Mexican designer Marco Antonio Barba Sánchez has won a James Dyson Award, for inventing a low-cost seawater purifier, for castaways and people without access to drinking water. He graduated from the Industrial Design programme at Anáhuac Mayab University in Mérida, on the Yucatán Peninsula, in 2016. His successfull project Bermuda has a pop-up design, with an inflatable water tank contained inside a triangular disc for easy storage. It is made for use in emergencies where drinking water is hard to come by but it’s plenty of seawater and sunlight needed to distill it.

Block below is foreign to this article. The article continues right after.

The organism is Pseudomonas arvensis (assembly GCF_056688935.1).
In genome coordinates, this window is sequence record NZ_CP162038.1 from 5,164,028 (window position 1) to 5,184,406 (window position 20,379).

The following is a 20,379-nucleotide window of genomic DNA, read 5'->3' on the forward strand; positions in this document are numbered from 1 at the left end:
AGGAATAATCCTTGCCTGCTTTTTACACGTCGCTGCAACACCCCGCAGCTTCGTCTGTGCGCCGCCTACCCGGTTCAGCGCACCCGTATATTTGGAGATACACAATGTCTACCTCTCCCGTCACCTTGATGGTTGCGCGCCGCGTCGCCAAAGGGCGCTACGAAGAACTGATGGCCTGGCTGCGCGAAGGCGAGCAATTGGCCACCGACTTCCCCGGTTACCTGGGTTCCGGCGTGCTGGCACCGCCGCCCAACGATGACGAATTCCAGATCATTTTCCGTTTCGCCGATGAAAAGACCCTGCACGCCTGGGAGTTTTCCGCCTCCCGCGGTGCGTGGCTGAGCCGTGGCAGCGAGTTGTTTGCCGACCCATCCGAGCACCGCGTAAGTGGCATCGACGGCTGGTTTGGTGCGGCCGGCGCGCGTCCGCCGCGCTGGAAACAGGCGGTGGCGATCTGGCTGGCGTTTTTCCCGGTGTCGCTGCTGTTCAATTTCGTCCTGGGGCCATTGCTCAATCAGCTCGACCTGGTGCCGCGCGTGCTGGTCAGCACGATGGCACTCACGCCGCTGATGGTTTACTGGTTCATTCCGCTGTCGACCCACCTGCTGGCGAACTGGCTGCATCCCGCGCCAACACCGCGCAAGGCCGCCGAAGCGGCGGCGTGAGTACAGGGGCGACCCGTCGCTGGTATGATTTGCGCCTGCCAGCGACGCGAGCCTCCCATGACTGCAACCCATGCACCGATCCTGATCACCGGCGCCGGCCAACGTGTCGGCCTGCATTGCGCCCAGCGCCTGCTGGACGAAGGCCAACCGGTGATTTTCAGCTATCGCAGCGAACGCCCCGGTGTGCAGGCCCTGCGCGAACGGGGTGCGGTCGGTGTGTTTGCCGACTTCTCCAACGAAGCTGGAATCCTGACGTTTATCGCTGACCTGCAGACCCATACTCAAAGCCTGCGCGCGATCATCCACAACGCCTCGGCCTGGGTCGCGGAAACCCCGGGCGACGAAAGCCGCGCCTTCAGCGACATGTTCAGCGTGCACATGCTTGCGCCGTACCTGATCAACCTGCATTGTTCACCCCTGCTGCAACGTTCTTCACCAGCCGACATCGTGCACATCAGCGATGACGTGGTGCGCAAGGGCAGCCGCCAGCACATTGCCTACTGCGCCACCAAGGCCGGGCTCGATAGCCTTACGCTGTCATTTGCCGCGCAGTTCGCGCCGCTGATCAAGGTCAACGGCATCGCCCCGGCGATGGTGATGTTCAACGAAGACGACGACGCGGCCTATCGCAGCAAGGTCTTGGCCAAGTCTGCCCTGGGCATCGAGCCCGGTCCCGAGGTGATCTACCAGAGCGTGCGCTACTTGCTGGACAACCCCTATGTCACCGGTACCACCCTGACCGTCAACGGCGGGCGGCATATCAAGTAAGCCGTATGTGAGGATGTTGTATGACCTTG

Marco worked with doctors and other professionals as he researched the current water purification options available. Bermuda combines a few techniques for purifying water – solar distillation for the primary process of separating water from salt, and filtration to remove any bacteria, algae or sediment. Both processes are done in the inflatable tank, which he has designed with features to make the water distill faster. The designer estimates that one Bermuda unit could produce between 2.1 and 4.2 litres of drinking water per day, depending on the amount of sunlight. It’s safe to drink only in emergency situations and not for a prolonged period of time. In the current prototype, the inflatable water tank and the triangular orange lid, which contains the filling cap and air pressure valve, are two separate parts. Bermuda was the national winner for Mexico in the James Dyson Award, which recognises top inventions from current and recent engineering and design graduates from around the world.
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